Then there’s the bond mechanic, which I’ve seen likened to Persona’s social links. That comparison is a little closer to the mark. Raising a bond level — via combat, a good meal, or party chat (hello, Dragon Quest and Tales of) — opens up a conversation in the party’s hangout, which advances a little mini-story between Ichi and that party member. This has gameplay ramifications too, of course. Party members with a higher bond can access more jobs, gain more experience when not in the active party, and I think have a higher chance of following up after other members’ attack. Still, like with the above personality stuff, it’s definitely more of a side thing than a driving force of the gameplay.

But still Like a Dragon

Like a Dragon Quest. Again.

This is about the 40th namedrop.

For all of this, though? This is still a Yakuza game. It’s still a really solid and surprisingly heartfelt crime drama with twists, turns, and betrayals aplenty. It’s still got dozens of minigames, both big and small. You can spend 20 minutes playing baseball or two hours managing a company, while you’re supposed to be doing something far more important.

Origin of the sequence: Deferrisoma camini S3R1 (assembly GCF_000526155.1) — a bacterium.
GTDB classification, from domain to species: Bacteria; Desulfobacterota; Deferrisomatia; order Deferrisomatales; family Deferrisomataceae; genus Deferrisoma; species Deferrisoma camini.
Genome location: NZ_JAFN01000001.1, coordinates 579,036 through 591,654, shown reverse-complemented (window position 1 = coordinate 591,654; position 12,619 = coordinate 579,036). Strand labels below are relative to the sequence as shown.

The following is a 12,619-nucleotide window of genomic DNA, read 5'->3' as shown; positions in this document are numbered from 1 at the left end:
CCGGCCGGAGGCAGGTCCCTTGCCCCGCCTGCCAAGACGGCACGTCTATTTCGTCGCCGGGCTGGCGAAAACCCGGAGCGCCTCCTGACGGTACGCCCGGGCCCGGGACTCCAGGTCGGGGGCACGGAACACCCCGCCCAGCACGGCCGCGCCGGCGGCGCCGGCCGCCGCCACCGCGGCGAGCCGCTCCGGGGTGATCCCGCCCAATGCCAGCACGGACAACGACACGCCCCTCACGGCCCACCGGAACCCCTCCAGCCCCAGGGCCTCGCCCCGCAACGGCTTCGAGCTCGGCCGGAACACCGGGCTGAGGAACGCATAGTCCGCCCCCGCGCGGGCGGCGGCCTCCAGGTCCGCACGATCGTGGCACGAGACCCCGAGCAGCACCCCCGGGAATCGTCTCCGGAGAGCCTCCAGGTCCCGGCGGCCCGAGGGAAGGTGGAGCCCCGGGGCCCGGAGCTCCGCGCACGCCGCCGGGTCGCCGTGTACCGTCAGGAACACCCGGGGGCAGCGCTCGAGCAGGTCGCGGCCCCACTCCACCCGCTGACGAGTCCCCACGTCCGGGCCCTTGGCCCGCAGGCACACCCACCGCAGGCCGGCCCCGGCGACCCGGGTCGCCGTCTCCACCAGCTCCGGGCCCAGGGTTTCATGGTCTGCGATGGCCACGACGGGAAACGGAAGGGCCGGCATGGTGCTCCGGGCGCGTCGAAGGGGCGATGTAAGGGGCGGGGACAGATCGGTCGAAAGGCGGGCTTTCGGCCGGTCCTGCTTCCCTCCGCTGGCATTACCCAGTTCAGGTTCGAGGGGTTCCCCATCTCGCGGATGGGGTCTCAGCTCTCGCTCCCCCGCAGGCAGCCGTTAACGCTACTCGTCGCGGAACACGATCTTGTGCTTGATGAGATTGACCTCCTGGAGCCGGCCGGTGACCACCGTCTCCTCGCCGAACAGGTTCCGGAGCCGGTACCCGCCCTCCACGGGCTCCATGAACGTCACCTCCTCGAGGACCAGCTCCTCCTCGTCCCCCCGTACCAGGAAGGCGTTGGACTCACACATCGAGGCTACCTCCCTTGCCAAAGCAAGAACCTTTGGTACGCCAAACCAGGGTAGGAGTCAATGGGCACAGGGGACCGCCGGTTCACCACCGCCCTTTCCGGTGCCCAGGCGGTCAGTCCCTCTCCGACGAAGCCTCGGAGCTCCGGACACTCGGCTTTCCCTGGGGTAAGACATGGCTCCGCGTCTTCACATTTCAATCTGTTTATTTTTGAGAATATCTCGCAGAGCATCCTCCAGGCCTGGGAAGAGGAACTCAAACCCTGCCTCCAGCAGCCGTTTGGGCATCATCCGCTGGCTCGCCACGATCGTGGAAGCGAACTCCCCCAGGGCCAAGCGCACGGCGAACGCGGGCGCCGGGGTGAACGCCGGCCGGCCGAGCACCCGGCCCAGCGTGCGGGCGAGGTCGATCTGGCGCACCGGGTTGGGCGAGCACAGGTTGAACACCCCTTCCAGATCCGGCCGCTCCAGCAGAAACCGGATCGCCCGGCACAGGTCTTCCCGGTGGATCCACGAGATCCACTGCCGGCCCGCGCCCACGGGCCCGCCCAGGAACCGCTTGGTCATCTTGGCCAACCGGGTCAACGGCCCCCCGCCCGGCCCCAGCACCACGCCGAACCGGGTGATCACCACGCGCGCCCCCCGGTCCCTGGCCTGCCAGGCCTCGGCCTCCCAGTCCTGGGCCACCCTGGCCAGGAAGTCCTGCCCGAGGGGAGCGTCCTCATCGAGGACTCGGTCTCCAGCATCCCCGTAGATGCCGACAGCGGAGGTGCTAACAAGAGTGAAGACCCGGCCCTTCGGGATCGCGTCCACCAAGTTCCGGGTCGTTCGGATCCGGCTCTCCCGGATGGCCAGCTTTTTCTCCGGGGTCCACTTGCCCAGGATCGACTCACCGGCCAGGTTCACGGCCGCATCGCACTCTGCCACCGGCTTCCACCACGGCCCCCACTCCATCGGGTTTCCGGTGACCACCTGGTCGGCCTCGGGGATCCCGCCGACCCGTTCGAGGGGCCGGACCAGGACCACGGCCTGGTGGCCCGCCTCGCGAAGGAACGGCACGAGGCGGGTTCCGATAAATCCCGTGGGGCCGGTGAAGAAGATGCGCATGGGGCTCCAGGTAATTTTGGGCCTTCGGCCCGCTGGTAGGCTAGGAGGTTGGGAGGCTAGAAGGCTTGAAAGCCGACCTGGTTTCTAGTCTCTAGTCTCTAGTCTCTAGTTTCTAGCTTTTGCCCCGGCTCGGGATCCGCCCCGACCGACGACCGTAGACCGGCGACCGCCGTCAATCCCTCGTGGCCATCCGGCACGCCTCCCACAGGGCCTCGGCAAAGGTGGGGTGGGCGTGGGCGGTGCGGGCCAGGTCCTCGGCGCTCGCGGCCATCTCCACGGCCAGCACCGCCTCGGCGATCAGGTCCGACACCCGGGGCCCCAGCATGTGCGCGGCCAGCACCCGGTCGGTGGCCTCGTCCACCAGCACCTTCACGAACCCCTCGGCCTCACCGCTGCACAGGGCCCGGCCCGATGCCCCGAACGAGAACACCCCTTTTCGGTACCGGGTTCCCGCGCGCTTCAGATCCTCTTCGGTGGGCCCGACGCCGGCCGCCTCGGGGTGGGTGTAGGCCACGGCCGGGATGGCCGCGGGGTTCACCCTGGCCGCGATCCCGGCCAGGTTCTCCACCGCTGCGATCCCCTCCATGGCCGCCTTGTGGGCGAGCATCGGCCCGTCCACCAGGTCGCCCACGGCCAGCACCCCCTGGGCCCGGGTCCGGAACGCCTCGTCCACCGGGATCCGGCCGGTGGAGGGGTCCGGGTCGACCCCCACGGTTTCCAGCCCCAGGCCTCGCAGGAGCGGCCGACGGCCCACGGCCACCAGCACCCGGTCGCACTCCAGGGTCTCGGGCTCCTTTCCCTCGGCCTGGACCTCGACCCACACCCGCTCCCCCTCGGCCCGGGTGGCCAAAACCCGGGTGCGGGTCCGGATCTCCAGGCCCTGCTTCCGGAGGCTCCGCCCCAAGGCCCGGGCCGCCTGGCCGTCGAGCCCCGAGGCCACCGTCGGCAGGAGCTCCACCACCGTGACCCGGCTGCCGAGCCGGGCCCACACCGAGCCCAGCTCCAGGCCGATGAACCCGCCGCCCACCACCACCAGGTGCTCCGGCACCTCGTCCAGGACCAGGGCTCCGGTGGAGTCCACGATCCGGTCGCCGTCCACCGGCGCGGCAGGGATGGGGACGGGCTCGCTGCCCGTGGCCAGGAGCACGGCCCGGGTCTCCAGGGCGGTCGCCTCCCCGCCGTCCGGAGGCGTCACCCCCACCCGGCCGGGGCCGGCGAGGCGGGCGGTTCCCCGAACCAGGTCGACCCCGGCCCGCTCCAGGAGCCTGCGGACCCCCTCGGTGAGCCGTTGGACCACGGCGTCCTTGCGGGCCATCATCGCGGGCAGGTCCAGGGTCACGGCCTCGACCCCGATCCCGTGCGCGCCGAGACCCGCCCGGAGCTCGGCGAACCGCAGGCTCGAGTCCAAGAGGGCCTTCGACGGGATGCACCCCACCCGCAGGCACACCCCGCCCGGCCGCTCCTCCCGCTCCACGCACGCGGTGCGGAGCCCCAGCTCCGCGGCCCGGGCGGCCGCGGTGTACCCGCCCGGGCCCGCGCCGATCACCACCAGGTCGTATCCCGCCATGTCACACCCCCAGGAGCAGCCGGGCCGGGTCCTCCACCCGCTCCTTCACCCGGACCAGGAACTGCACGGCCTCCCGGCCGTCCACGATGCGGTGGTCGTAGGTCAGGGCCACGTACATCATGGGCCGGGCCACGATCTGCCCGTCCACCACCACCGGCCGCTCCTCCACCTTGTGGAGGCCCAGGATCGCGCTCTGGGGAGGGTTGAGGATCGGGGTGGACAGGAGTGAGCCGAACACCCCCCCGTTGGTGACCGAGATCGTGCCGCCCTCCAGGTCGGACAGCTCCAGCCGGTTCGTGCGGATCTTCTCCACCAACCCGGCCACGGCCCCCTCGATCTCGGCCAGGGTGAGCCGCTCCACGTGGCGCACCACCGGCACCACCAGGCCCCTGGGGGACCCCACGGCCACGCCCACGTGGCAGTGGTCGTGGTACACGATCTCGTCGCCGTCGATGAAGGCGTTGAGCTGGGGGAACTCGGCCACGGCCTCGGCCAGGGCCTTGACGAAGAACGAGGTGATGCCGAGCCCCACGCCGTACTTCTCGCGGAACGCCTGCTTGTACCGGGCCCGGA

So yes, Yakuza: Like a Dragon is a JRPG. A real JRPG. It hasn’t just switched over to turn-based combat and called it a day; some serious work has gone into moving this long-standing series into an entirely new genre. But for all of that, it’s still a Yakuza game and it hasn’t lost any of its roots. The brilliantly punny name doubles down on this. The subtitle Like a Dragon references Ichi himself; the Japanese series name (Ryu ga Gotoku, which means Like a Dragon); and also the fact that this is likeYakuza game, but is something a bit different. The fact that it’s managed to move over to an entirely new genre while still retaining everything that made Yakuza into Yakuza is nothing short of a marvel.

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Tim McDonald
Tim has been playing PC games for longer than he's willing to admit. He's written for a number of publications, but has been with PC Invasion - in all its various incarnations - for over a decade. When not writing about games, Tim can occasionally be found speedrunning terrible ones, making people angry in Dota 2, or playing something obscure and random. He's also weirdly proud of his status as (probably) the Isle of Man's only professional games journalist.